The Importance Of Auditing

Louis Davidson has a parable about database design and systems auditing:

This brings me to my data question. If an order is processed in a store, but the expected data is not created, did that order ever occur?

Very often, the staff of a business are very focused on pleasing the customer, making sure they get their product, but due to software limitations, may not end up not capturing information about every sale in a satisfactory manner. Most of the blame I have seen lies in software that doesn’t meet the requirements of a customer, making capturing desired details tedious to achieve when the process is in the norm. Very often the excuse programmers give is that too much work of the work to build a system would need to be done for the atypical cases, but requirements are requirements, and it is generally essential that every action that occurs in a business is captured as data.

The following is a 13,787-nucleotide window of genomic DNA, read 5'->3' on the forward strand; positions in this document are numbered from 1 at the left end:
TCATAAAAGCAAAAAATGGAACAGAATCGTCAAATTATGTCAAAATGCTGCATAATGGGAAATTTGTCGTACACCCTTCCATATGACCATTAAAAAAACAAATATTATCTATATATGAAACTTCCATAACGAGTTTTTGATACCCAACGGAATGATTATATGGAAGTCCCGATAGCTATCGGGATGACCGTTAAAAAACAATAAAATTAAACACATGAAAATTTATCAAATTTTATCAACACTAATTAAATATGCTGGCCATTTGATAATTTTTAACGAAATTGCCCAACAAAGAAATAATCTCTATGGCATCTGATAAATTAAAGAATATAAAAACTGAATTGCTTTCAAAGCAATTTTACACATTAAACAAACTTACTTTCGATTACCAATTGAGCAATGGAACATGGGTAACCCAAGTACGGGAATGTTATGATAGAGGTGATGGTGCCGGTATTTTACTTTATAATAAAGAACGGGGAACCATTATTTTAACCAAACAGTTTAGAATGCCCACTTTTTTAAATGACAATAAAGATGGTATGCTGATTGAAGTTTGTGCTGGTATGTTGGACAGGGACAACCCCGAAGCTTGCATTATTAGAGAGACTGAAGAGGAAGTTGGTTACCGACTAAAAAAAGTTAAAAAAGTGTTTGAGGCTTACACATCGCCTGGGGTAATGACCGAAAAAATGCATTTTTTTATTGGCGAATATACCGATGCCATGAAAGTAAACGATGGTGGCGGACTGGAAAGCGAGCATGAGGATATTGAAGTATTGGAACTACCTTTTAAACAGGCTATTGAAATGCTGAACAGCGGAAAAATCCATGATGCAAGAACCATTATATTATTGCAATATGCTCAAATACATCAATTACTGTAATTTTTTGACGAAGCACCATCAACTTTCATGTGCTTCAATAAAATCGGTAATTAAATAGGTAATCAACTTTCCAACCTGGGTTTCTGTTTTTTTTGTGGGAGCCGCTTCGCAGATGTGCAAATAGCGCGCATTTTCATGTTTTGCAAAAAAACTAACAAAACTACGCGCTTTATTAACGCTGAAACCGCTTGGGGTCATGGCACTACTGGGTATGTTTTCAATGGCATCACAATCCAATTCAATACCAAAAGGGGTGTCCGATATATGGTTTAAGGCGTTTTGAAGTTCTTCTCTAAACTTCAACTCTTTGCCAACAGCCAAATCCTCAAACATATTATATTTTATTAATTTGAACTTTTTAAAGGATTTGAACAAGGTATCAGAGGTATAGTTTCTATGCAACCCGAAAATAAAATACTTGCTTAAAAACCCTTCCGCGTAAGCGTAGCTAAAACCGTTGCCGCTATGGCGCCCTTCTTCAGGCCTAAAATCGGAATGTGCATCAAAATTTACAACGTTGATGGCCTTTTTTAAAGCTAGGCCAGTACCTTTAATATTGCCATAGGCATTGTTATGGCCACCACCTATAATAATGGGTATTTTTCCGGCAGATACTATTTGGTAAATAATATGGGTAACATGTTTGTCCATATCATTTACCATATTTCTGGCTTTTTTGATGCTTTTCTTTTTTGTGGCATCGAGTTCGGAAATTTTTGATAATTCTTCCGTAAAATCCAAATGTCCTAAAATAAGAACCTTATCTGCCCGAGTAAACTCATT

Read on for more.  My conjoined twin case is, how much information do we have about why users give up?  For example, if you have a three-part form, how many users get through part one, part two, and part three?  There’s some natural level of attrition, but if you see an abnormally low follow-through rate, that might indicate a bug or major issue.  Auditing is hard work, as you have to hit both sides of the problem at the same time.

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